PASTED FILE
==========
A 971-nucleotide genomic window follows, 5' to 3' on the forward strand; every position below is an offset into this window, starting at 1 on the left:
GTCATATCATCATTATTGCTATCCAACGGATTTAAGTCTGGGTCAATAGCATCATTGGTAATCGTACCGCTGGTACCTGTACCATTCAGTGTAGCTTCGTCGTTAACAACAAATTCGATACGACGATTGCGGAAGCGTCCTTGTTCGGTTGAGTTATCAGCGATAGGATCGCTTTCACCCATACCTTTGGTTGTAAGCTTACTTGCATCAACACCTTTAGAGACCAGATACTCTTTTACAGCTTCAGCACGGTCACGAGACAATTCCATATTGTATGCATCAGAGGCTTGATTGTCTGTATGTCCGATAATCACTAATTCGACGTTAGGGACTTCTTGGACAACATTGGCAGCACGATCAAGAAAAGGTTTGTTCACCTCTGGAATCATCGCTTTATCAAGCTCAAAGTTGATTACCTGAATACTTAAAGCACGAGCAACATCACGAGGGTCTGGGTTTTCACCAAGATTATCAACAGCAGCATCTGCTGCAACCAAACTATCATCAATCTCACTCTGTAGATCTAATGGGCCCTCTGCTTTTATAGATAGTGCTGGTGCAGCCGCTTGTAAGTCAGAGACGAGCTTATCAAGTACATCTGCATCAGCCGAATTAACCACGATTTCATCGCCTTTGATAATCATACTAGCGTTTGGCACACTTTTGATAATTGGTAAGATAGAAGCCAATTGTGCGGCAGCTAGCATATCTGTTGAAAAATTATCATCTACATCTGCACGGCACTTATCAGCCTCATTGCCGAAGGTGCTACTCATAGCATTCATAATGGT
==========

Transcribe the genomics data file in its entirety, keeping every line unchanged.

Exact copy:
A 971-nucleotide genomic window follows, 5' to 3' on the forward strand; every position below is an offset into this window, starting at 1 on the left:
GTCATATCATCATTATTGCTATCCAACGGATTTAAGTCTGGGTCAATAGCATCATTGGTAATCGTACCGCTGGTACCTGTACCATTCAGTGTAGCTTCGTCGTTAACAACAAATTCGATACGACGATTGCGGAAGCGTCCTTGTTCGGTTGAGTTATCAGCGATAGGATCGCTTTCACCCATACCTTTGGTTGTAAGCTTACTTGCATCAACACCTTTAGAGACCAGATACTCTTTTACAGCTTCAGCACGGTCACGAGACAATTCCATATTGTATGCATCAGAGGCTTGATTGTCTGTATGTCCGATAATCACTAATTCGACGTTAGGGACTTCTTGGACAACATTGGCAGCACGATCAAGAAAAGGTTTGTTCACCTCTGGAATCATCGCTTTATCAAGCTCAAAGTTGATTACCTGAATACTTAAAGCACGAGCAACATCACGAGGGTCTGGGTTTTCACCAAGATTATCAACAGCAGCATCTGCTGCAACCAAACTATCATCAATCTCACTCTGTAGATCTAATGGGCCCTCTGCTTTTATAGATAGTGCTGGTGCAGCCGCTTGTAAGTCAGAGACGAGCTTATCAAGTACATCTGCATCAGCCGAATTAACCACGATTTCATCGCCTTTGATAATCATACTAGCGTTTGGCACACTTTTGATAATTGGTAAGATAGAAGCCAATTGTGCGGCAGCTAGCATATCTGTTGAAAAATTATCATCTACATCTGCACGGCACTTATCAGCCTCATTGCCGAAGGTGCTACTCATAGCATTCATAATGGT